Editorial: Schools need reliable air-conditioning


A recent editorial by the Marietta Times:

Schools in several Ohio counties are closing or going back to remote learning at the start of the school year. While one might assume that is happening because of the spread of COVID-19 and its variants, there is another culprit: extreme heat.

Throughout the state school buildings are so old or in such disrepair that they do not have working air conditioning. Marietta residents have been all too familiar with such challenges. Now, Columbus City Schools has 20 buildings that either have no air conditioning at all or are in the process of getting systems installed. Students at those schools are learning remotely while the heat wave holds on. Many districts in Northeast Ohio are simply remaining closed until the temperature drops enough for students to be able to earn safely and comfortably.

In July, Steve Dyer, government relations director at the Ohio Education Association and a former Democratic state lawmaker from Akron, talked to the Associated Press about Ohio’s new Fair School Funding Plan.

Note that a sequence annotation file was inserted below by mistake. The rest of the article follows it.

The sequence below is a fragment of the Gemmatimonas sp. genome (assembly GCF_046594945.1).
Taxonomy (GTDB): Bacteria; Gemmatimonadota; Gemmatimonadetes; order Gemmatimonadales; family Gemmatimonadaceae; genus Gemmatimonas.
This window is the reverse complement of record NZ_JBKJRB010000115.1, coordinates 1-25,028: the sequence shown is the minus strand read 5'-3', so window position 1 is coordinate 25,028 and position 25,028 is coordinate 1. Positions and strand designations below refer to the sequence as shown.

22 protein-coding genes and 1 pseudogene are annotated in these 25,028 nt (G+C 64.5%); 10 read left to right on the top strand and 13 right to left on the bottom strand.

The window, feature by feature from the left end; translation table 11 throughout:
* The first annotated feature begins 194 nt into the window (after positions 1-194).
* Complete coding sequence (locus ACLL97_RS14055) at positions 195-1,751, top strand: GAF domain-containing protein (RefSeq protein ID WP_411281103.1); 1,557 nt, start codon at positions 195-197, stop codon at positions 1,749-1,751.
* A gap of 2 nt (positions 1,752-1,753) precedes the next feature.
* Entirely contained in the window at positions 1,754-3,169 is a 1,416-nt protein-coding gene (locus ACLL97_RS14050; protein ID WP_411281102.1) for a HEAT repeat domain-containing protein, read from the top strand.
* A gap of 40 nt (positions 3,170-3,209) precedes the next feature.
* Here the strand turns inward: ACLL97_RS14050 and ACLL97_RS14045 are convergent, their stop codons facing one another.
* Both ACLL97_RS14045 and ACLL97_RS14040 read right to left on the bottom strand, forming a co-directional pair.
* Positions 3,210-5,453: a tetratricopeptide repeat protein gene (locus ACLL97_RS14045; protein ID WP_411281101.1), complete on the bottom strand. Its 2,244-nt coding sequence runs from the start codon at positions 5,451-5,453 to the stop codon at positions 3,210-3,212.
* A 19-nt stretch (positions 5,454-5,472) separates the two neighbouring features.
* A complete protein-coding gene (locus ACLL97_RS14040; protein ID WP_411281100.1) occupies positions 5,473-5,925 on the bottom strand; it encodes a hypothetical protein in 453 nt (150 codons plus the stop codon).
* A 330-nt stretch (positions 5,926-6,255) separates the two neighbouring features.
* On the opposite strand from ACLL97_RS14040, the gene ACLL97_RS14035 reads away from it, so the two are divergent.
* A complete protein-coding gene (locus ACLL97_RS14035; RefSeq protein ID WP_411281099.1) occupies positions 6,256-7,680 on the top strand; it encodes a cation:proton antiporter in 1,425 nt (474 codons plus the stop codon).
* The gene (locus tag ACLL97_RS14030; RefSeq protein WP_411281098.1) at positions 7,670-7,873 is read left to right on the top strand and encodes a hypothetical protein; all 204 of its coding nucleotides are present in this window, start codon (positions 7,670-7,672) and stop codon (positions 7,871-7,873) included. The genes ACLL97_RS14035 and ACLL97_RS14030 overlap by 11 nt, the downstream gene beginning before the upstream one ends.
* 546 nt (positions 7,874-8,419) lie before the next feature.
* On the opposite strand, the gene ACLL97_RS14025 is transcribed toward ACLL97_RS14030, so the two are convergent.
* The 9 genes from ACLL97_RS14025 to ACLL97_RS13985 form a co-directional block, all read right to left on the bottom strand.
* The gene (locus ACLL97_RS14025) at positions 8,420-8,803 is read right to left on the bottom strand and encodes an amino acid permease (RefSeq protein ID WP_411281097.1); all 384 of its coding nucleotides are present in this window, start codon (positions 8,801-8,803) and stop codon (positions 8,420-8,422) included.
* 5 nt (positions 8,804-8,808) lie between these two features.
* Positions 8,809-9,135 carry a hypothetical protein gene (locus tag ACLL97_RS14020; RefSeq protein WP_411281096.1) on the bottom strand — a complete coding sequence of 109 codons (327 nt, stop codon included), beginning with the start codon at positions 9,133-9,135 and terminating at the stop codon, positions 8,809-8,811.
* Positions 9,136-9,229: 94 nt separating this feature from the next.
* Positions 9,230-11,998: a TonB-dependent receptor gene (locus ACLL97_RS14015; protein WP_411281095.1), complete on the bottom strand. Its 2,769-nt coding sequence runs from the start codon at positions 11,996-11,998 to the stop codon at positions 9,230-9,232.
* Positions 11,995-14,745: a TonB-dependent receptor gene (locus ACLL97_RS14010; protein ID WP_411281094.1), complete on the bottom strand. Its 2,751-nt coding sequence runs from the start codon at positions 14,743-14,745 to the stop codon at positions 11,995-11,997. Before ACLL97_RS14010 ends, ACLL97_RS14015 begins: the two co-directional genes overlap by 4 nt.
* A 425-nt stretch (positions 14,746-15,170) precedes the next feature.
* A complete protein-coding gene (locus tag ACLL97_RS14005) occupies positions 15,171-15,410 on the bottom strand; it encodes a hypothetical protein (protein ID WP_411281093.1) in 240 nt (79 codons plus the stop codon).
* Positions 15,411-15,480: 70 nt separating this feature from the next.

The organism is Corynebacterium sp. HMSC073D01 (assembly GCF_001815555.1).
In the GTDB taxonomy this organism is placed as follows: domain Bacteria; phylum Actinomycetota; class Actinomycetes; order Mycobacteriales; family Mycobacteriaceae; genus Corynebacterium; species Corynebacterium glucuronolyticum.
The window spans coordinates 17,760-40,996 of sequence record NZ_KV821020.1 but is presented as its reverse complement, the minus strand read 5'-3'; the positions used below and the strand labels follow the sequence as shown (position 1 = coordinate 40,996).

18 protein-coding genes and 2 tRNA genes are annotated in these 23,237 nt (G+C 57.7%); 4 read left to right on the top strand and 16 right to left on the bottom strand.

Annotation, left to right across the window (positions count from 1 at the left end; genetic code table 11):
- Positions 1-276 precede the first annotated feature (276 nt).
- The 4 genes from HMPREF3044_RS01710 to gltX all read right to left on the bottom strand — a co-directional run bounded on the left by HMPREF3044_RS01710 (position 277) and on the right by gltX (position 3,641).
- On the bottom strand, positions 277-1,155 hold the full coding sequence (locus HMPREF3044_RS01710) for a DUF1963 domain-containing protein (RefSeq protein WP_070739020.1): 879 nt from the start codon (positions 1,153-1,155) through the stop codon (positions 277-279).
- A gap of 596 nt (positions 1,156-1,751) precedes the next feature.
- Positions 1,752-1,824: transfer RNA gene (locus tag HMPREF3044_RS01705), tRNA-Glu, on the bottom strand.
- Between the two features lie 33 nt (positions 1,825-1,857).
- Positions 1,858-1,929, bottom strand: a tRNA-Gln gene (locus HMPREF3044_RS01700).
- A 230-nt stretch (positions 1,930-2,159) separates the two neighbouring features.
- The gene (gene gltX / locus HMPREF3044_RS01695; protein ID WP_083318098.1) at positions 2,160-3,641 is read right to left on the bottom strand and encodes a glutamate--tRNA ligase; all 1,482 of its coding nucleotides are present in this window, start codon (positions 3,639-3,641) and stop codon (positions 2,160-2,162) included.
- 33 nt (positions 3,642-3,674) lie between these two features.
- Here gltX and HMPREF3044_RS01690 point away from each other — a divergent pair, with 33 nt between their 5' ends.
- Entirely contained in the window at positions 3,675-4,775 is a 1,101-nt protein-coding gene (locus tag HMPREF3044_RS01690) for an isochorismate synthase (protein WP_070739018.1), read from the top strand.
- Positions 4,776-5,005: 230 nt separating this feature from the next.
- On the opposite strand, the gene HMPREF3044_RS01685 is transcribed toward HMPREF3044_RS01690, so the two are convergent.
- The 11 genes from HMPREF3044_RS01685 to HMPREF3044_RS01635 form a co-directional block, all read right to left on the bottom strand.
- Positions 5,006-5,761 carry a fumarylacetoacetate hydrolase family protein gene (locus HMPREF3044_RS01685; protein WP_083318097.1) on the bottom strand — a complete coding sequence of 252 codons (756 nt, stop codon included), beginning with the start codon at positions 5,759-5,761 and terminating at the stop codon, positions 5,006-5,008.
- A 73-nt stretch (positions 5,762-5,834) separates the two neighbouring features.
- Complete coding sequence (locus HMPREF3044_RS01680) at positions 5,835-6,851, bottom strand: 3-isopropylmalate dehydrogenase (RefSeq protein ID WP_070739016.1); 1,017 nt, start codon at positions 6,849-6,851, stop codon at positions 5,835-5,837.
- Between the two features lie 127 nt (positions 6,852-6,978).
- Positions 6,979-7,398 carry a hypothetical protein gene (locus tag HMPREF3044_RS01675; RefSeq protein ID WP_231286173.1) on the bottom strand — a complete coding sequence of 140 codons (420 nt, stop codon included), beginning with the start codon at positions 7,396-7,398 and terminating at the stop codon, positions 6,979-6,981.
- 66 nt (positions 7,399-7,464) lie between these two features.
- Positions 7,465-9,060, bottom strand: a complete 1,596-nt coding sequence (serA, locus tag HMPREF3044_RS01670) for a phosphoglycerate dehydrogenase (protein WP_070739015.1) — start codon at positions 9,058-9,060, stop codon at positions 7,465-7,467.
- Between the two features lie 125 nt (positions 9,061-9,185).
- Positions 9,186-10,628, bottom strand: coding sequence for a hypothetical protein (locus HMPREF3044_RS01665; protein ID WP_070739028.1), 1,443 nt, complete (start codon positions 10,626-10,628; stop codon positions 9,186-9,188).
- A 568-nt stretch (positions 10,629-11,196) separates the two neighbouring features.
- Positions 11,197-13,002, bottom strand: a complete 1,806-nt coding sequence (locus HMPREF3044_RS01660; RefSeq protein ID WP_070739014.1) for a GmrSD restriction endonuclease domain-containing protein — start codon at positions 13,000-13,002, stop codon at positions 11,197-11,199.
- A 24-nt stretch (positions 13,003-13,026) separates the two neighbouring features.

“It’s much more of a ‘What do kids need, and let’s pay for it’ thing, rather than, ‘Here’s how much money we’re willing to spend, let’s divide it by the number of kids and see what we come up with,’” he said. “It’s a totally different way of looking at school funding.”

It is ridiculous to have to say it, but despite lawmakers and public officials being surprised by it every August, it has been abundantly clear for years our kids need schools with reliable air conditioning. In fact, given the need for HVAC systems that provide not only temperature control, but good ventilation and air circulation to help stem the spread of COVID-19 and other contagions, it should be doubly on the minds of those in charge of funding to make it happen.

Bureaucrats and politicians are masters of the ignore-it-and-hope-it-goes-away technique. In the case of air conditioning in schools, that usually works for them, as fall weather removes the problem and they can forget about it until it arises again next school year.

Perhaps, given the amount of federal money flooding into counties and school districts, this is the year officials solve this very real public health and education challenge once and for all.

— Marietta Times, Aug. 27